Precision medicine, an approach that relies on drugs that target specific genes, has produced specular results by saving many individual lives. However, many of the mutations targeted by precision medicine affect only an exceedingly small proportion of the population. Thus, critics argue that the gains may not be worth the enormous expenses that run in the hundreds of millions of dollars.
A new study published in the New England Journal of Medicine offers some evidence that precision medicine may be having an effect at the population level through successfully treating more prevalent diseases such as common forms of lung cancer. In the study, NCI researchers examined incidence and mortality from lung cancer over the past 20 years and found that deaths from non-small cell lung cancer (NSCLC) dropped every year since 2006. Two-year survival rates for patients with NSCLC also jumped from 26% in 2001 to 35% in 2014. NSCLC accounts for about 76% of all lung cancers. Although researchers did not have data on which drugs patients received, they attributed the decline in mortality to patients receiving first-line therapies that target EGFR and ALK mutations which normally spell certain death for NSCLC patients.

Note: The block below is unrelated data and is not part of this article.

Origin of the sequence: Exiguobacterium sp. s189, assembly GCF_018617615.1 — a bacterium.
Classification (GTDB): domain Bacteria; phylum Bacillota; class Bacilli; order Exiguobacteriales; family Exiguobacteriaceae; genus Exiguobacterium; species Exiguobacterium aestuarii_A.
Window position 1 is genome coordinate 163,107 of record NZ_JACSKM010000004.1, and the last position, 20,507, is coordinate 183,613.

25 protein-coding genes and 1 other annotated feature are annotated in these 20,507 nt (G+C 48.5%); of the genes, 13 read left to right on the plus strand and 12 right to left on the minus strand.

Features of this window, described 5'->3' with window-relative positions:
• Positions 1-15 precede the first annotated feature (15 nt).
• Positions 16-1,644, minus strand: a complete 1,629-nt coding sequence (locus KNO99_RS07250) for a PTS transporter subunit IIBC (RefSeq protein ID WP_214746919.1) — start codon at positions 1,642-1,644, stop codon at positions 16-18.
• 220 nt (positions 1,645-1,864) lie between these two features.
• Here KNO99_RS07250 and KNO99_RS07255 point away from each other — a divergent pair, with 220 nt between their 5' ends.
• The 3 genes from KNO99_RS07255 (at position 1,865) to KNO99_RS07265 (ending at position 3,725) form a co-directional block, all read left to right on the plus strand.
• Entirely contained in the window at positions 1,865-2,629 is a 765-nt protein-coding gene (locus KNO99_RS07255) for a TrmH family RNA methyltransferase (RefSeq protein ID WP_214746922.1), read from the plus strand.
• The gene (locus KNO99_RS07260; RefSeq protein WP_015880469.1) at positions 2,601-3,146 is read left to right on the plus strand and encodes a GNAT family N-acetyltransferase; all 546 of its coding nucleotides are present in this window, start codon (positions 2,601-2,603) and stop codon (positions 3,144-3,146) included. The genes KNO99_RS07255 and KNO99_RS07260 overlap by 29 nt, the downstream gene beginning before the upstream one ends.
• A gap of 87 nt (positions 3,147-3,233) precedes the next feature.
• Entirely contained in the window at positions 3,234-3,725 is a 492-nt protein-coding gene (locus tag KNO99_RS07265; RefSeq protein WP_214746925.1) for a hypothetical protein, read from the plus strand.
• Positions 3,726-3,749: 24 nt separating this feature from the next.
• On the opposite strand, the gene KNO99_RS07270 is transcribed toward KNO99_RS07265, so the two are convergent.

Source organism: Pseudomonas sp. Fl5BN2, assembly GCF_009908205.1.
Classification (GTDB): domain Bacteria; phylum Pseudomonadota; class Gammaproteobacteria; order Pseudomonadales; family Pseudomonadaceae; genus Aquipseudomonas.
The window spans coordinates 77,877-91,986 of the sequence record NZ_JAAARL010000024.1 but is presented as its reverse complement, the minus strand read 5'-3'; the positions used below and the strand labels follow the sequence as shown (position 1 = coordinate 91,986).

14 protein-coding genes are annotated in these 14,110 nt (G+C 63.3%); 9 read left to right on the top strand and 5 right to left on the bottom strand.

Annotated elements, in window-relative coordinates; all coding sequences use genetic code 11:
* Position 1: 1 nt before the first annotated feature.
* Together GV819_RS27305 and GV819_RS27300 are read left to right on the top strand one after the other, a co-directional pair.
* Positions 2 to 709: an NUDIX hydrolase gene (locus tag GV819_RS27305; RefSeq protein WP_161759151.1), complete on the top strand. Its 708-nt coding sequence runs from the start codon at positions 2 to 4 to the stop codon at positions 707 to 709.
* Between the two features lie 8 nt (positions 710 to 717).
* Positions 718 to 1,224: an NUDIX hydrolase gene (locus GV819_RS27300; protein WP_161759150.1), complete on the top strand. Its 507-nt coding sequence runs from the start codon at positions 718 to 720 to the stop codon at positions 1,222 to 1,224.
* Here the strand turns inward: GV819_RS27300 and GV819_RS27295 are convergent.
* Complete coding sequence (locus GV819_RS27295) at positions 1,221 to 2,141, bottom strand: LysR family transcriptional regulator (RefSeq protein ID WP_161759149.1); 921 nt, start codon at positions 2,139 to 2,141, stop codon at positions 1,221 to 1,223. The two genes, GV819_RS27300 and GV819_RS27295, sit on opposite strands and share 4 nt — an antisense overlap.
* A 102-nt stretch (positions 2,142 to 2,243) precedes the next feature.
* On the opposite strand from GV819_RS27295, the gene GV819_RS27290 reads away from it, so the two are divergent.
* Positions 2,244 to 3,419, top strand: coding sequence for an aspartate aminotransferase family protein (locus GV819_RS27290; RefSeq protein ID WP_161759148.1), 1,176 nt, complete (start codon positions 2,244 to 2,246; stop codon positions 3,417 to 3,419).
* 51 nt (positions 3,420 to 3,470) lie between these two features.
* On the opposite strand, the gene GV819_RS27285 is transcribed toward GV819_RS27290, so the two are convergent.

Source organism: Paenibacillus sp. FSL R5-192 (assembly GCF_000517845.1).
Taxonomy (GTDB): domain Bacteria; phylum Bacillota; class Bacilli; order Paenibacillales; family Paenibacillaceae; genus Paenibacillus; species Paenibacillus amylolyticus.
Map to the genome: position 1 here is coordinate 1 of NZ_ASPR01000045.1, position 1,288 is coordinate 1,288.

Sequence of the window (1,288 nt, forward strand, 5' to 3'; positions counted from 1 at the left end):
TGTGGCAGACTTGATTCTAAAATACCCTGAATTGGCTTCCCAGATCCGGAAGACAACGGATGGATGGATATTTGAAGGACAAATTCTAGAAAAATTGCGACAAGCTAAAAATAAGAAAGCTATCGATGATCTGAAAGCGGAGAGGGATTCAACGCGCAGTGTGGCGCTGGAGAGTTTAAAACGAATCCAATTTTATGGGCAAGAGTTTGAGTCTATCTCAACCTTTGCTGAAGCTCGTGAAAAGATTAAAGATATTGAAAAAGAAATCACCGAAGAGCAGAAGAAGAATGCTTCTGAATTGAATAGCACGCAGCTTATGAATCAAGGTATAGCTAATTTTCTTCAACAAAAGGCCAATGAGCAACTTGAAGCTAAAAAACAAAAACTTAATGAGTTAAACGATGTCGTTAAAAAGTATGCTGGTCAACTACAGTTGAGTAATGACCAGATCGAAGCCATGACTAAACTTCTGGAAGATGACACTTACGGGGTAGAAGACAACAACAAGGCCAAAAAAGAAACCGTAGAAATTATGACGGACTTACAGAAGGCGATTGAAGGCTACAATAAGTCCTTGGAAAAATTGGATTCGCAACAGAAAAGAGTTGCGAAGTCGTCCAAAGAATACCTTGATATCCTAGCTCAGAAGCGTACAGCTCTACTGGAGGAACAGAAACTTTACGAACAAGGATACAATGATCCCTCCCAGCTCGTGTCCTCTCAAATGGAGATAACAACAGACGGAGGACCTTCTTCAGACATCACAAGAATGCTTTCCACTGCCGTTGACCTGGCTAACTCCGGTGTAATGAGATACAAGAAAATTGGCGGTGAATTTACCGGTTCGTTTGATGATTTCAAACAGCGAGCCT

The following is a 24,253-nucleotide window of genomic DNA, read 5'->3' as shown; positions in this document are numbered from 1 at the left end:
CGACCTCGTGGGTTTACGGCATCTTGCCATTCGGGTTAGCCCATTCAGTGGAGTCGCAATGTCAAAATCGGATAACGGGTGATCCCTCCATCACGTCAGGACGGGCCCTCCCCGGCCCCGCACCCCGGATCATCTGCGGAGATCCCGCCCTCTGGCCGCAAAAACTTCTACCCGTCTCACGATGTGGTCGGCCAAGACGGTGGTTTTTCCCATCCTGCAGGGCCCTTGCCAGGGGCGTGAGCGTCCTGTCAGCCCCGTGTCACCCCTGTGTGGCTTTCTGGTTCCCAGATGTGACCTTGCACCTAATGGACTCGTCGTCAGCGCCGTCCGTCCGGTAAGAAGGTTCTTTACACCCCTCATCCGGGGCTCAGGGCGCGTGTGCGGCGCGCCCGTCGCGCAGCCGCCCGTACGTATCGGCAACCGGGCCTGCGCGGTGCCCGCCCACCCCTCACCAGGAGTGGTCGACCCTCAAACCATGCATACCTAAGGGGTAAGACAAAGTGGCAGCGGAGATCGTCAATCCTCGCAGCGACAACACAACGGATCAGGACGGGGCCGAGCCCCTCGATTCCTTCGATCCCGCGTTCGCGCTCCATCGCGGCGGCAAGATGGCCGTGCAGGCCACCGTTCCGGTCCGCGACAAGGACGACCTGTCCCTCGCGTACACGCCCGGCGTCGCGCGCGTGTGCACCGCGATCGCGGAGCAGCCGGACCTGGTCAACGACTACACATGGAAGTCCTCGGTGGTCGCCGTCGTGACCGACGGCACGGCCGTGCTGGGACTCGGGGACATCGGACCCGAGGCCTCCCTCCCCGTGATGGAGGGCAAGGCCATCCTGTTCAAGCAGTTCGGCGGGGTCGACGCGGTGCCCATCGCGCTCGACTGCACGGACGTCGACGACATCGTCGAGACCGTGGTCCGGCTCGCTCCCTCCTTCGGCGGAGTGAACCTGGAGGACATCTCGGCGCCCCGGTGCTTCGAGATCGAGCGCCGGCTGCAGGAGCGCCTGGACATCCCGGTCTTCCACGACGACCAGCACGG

Some scientists remain skeptical and asserted that the study can only imply correlation and not causation. “I find it a little confusing,” said Peter Bach, Director of Memorial Sloan Kettering’s Center for Health Policy and Outcomes. “I don’t see any place where they actually attempted to measure the impact of treatments on survival gains.”
Julia Rotow, a thoracic oncologist at Dana Farber said that the study matched what has been observed in clinical trials: “I think given what we know clinically about the benefit to patients of these new treatments,” she added, “I think it’s certainly reasonable to infer that the new therapeutic options are likely translating into the kind of survival benefit reported in this study.”
Read more about the study here.
(Source: Jason Mast, August 14, 2020)